What happens when you decide to forgo a theme for an art exhibit?
You get an eclectic mix of paintings, jewelry and woodworking that might be challenging to install, but will add up to a compelling show.
At least, that’s what the organizers with VISUALS, the Squamish Valley Artists Society, discovered last week as they put together For the Love of Art, running at The Gallery at the Maury Young Arts Centre from Monday (Jan. 15) until Feb. 23.
“Previously we’ve given a theme that someone’s come up with and I think when that happens, sometimes it excludes people if they have exciting work that wouldn’t quite fit the theme — or if you don’t have time to make something brand new,” said Sarah Saunders, group show coordinator with VISUALS. “This time we thought we’d go with no theme, which we’ve never done before. Then someone said, ‘why don’t we call it For the Love of Art and we can put anything in?’”
The loose concept — meant to tap into the idea of art as “the visual language of love” — attracted around 13 artists who work in various mediums. They range from the wood art wall hangings by Kristy Hansen of Scandinavian Wolf Designs to well-known Squamish painter Toby Jaxon and even a handcrafted bench created by multidisciplinary artist Lenny Rubenovitch.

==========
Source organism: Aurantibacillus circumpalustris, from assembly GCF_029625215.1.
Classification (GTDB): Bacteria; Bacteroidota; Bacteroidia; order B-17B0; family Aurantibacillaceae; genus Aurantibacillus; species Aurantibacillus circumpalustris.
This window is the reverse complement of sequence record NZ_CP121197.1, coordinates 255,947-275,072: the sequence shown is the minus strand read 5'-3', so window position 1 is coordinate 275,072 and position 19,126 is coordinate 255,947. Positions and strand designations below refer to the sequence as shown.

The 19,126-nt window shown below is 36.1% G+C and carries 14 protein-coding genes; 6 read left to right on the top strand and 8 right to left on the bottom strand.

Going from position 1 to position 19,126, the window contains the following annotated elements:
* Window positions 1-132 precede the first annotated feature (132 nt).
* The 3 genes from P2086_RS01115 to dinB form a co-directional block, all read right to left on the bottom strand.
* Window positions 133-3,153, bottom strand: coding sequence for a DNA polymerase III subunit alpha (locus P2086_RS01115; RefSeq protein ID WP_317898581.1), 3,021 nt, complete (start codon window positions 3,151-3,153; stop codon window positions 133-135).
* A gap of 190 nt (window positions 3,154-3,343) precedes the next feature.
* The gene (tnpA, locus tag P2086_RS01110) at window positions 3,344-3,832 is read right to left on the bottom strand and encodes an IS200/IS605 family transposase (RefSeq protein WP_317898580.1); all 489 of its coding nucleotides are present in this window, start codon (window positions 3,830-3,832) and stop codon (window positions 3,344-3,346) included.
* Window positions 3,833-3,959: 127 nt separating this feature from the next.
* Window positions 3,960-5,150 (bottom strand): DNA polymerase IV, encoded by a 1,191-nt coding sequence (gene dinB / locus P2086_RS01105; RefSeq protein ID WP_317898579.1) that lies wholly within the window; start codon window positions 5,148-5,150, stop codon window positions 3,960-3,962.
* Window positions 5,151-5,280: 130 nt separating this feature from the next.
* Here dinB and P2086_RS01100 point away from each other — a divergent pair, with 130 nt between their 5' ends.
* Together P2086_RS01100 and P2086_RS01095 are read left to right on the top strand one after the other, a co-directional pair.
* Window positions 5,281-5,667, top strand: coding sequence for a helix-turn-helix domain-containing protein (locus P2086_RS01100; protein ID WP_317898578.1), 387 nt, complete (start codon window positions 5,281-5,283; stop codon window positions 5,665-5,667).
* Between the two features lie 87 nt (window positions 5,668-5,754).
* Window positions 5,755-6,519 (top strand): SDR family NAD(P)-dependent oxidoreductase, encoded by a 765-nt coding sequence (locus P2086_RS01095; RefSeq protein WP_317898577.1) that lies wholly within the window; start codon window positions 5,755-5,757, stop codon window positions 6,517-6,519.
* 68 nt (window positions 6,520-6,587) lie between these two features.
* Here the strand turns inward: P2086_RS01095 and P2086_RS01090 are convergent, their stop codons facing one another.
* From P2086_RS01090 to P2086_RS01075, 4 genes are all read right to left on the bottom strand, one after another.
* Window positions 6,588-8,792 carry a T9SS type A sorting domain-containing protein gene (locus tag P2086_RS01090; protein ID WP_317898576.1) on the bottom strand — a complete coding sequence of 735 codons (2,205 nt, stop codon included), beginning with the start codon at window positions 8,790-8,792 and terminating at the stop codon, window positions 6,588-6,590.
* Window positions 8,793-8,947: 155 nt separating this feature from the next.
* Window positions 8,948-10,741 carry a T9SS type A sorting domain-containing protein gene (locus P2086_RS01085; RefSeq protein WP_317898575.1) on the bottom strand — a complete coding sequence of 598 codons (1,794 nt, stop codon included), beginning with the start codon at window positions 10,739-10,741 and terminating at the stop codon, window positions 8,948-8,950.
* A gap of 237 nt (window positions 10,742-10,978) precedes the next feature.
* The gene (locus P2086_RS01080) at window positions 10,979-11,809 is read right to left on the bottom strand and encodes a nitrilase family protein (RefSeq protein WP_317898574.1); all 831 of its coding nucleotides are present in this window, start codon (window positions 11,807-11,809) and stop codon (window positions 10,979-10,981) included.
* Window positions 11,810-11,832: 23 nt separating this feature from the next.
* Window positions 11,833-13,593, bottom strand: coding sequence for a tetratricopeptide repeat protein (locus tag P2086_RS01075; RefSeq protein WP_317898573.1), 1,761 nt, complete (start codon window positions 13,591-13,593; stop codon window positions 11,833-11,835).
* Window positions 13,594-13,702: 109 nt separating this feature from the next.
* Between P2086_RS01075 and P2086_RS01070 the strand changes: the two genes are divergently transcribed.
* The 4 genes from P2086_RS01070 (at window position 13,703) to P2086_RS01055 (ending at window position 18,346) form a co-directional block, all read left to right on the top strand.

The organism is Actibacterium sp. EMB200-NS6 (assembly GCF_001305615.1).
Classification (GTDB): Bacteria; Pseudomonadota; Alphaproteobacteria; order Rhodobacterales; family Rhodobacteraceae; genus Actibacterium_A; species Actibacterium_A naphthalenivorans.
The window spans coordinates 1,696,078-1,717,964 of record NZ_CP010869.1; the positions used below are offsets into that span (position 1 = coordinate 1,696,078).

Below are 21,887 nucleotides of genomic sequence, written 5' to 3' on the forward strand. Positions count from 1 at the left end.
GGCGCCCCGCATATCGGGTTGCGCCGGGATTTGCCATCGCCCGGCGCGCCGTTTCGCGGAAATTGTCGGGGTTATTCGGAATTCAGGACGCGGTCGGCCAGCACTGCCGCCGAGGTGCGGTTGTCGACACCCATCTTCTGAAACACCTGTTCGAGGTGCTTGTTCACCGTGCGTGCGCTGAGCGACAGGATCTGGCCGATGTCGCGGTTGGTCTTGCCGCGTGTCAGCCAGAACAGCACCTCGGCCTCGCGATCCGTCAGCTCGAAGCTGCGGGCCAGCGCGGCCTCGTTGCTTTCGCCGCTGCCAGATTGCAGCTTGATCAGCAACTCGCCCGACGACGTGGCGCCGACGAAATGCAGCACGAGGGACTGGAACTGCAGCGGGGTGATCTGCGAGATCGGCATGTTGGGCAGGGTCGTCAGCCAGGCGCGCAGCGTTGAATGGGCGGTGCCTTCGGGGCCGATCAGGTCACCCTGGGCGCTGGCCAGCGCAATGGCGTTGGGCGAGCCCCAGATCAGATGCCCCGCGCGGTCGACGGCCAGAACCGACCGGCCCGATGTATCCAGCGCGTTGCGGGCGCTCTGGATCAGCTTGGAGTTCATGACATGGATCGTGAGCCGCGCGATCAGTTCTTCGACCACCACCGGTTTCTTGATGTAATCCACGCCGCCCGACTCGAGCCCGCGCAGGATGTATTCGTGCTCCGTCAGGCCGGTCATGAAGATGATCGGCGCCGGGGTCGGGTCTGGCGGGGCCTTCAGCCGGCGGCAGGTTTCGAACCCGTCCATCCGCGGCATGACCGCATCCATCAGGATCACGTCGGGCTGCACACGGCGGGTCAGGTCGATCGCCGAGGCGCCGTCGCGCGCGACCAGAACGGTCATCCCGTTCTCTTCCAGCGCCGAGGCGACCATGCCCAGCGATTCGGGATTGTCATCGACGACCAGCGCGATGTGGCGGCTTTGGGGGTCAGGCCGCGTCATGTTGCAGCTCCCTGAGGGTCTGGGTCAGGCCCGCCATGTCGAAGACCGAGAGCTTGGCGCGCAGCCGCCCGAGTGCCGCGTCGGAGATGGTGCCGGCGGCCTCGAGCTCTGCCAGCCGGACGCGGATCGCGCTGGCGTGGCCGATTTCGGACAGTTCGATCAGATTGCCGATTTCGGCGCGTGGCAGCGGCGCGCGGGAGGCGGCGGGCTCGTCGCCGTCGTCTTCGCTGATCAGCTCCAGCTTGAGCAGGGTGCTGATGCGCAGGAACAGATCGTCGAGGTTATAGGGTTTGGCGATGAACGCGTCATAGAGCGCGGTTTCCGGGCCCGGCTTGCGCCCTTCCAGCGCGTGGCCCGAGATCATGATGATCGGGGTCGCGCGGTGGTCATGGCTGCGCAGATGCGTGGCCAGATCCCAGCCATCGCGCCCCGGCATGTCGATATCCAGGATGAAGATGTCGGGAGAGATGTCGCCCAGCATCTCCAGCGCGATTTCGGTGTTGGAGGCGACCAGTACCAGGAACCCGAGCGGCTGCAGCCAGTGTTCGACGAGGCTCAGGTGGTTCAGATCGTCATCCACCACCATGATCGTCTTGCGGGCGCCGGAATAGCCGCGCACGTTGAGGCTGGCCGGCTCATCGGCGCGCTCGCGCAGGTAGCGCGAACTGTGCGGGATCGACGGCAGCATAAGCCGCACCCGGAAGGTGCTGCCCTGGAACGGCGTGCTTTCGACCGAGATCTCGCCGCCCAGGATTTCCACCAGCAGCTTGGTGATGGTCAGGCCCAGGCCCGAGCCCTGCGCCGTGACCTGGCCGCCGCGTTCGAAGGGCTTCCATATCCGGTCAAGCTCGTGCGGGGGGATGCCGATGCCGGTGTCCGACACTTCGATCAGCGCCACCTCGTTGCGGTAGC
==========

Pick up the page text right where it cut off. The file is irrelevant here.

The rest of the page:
“What I really like about this one is it’s not just paintings,” Saunders said. “We have some more of our artists involved. We have Lenny who works with wood and a gorgeous bench from him. Scandinavian Wolf Designs does wood art. She calls it jewelry for the walls. We have some textiles there as well.”
The non-profit artist organization has been showing at the Whistler gallery for several years. While its based in Squamish, Saunders said they include artists from the entire Sea to Sky corridor.
“We’re quite a broad and diverse group,” she said. “I think it’s reflected in the diversity of the art we’re showing up there.”
But those diverse offerings also meant a challenge for piecing the show together in The Gallery. “It’s a time-consuming process — just trying to find where things fit,” Saunders said, with a laugh. “I really enjoy it… It’s interesting because they’re all so different, but there are some similarities. You can balance colour and size, but it was tricky.”
Saunders said the group enjoys working with Arts Whistler — and hosting a show in the resort town has benefits for artists too. “I think you get a totally different audience,” she said. “Squamish has grown ever since I’ve been here (in the last four years) and changed in that space of time. It’s probably less of a travel-through town than it used to be, but Whistler is different. You have lots of tourists visiting.”
On top of that, the show will offer the organization a chance to reach out to potential new members from across the corridor. “When you work as a collective there are so many more opportunities to get your work shown in the community,” Saunders said. “It’s a shared workload and it’s a great, dynamic group to work with.”
Catch the exhibit opening on Tuesday (Jan. 16) from 7 p.m. until 8:30 p.m.
For more information in VISUALS visit squamishvisuals.com.